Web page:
Monday, November 26, 2012

More Radarsat, Hadfield, Launch Delays and Profitable Dealmaking

Collin Kenny.
Here's a quick listing of stories currently being tracked for the Commercial Space blog:

  • Of course, RCM isn't the totality of the Federal government space program. Canadian Space Agency (CSA) astronaut Chris Hadfield is also waiting patiently for a ride aboard the upcoming Expedition 34/35 long duration mission to the International Space Station (ISS). The current schedule is for Hadfield to launch December 19th, 2012 from Kazakhstan to carry out scientific experiments, operate the Canadarm2, perform other robotics tasks as required and oversee operations as the first Canadian ISS commander beginning in March 2013. 

  • Meanwhile, back in the private sector, there seems to be a great deal of money to be made in the space industry, especially if you're able to sell into the US. For example, according to the November 26th, 2012 4-Traders website article "COMDEV wins follow-on contract for U.S. Government Satellite Program," Cambridge based COMDEV International has been "has been awarded a follow-on contract to deliver active and passive microwave equipment in support of a major U.S. Government procurement" with a full contract value of up to $19M CDN.  

1 comment:

  1. Chuck;

    When you pass along essentially accusatory comments like the one from SpaceRef, that "the currently anticipated launch date [for Sapphire, NEOSSat, CanX 3A & 3B] is four full years behind schedule...", you really should dig a bit deeper. What does "four years behind schedule" mean here? The SpaceRef article didn't clarify that (I've already pointed that out to the author there).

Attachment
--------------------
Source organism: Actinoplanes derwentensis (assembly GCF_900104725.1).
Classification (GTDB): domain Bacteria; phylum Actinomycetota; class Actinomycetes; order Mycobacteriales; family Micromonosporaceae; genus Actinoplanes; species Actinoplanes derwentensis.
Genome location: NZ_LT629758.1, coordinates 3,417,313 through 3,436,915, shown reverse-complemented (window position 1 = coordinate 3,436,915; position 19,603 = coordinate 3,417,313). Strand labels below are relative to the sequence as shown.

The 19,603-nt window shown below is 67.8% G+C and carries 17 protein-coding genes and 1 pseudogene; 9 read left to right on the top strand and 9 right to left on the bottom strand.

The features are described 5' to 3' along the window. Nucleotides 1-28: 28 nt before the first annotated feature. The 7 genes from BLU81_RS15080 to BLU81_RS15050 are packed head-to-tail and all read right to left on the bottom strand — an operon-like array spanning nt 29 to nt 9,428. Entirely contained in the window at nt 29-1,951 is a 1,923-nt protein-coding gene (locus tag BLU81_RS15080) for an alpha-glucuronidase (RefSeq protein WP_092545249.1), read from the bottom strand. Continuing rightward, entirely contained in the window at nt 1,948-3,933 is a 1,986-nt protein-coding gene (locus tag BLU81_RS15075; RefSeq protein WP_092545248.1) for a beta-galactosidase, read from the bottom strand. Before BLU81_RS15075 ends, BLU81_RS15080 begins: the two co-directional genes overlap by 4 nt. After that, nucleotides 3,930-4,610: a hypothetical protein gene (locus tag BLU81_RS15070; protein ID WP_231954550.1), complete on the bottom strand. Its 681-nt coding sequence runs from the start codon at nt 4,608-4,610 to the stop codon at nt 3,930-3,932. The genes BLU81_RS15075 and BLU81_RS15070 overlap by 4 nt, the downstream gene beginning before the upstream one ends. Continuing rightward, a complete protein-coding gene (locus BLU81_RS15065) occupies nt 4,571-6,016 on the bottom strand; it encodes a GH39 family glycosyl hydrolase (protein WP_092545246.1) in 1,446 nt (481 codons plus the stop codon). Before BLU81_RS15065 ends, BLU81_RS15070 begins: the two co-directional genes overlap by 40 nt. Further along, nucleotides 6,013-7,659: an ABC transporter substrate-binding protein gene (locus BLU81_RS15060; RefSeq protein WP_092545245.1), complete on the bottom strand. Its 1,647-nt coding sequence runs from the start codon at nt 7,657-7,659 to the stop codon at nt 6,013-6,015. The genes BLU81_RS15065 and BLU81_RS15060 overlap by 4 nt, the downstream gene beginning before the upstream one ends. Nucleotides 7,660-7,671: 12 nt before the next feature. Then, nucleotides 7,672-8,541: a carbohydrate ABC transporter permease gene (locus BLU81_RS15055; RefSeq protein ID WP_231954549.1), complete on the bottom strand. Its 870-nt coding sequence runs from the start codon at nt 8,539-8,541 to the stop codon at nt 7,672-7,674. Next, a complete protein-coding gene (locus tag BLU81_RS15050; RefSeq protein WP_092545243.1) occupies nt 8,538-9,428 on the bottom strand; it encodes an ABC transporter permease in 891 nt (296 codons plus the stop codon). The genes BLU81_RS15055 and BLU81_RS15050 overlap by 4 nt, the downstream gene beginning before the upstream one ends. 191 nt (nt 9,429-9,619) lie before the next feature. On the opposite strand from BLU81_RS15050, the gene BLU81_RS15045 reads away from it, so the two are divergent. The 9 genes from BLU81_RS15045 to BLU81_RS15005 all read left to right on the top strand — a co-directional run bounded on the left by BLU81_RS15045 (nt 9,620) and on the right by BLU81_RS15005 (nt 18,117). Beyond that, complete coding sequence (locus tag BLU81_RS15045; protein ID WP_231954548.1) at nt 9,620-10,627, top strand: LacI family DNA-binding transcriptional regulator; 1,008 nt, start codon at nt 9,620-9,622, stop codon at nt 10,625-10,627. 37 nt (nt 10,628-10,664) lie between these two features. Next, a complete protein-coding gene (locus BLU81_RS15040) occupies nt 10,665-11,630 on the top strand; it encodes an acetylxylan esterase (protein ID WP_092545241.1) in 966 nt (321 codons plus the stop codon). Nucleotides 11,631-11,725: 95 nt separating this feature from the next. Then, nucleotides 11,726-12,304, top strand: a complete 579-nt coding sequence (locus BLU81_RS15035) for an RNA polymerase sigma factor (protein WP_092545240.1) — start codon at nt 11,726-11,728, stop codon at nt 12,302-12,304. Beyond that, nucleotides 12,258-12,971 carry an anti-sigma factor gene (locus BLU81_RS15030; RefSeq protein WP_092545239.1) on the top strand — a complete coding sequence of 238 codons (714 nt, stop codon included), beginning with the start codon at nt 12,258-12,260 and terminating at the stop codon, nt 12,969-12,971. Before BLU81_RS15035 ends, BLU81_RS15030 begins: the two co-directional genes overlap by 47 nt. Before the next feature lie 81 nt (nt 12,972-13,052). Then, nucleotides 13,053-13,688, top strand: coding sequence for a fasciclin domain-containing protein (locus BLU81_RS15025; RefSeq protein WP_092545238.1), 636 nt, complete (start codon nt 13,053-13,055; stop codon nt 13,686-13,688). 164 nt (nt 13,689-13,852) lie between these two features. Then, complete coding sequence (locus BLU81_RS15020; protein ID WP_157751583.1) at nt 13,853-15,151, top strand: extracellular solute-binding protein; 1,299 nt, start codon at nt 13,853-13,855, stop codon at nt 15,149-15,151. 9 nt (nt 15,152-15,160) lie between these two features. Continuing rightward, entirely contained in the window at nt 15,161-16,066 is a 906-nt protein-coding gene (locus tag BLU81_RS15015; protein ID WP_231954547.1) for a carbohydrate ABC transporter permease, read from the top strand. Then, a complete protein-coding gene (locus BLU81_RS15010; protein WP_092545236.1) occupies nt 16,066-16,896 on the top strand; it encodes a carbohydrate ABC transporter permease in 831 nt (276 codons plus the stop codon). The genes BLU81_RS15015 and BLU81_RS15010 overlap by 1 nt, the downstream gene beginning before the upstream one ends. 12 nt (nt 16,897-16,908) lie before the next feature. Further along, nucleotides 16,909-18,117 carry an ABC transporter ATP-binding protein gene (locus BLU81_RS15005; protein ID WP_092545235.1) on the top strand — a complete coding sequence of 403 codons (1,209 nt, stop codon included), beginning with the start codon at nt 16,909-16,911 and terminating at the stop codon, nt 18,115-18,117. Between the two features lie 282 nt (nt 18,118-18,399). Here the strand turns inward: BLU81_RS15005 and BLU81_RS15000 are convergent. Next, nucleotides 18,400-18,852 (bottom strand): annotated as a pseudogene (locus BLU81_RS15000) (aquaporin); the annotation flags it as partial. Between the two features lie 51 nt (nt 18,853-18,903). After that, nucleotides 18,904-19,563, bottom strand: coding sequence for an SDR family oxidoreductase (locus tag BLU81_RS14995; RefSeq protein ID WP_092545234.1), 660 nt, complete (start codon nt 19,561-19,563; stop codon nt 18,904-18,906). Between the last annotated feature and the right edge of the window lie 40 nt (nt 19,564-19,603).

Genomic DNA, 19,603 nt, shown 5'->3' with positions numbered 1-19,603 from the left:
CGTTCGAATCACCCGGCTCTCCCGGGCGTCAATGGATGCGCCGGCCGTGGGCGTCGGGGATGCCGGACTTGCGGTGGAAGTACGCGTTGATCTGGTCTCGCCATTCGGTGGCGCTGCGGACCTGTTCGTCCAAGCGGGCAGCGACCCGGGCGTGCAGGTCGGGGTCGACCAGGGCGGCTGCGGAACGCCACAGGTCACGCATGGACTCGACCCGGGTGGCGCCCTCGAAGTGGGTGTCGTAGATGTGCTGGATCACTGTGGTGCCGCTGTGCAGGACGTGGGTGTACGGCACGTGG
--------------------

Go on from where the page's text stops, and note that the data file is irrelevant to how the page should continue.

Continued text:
This could be taken to be an accusation that ISRO is four years late in providing a launch for a set of Canadian satellites, which were sitting on the shelf waiting all this time. But that's definitely not the case! Two of those satellite were not even completed and ready to launch until this year. (And one of them may still not be quite through its final testing.) If the PSLV C20 launch had happened 4 years ago, *none* of the Canadian satellites would have been aboard, as none of them would have been built yet.

    Or, it could be taken as an accusation that the satellites involved are four years behind on their design and build schedule, and that the launcher has been waiting for the satellites to be ready. There is *something* to that, for some of the satellites spent an awfully long time in their "pre-build" procurement phase (basically, the Canadian government spent far too long deciding on how to let contracts for them). However, four years ago the build contracts for these had only recently been awarded; while their design/build phases took somewhat longer than the original optimistic estimates, there has been nothing like a 4-year slip in those schedules.

    So, what does the "four years behind schedule" mean? I can't figure it out.

    - Kieran


Support our Patreon Page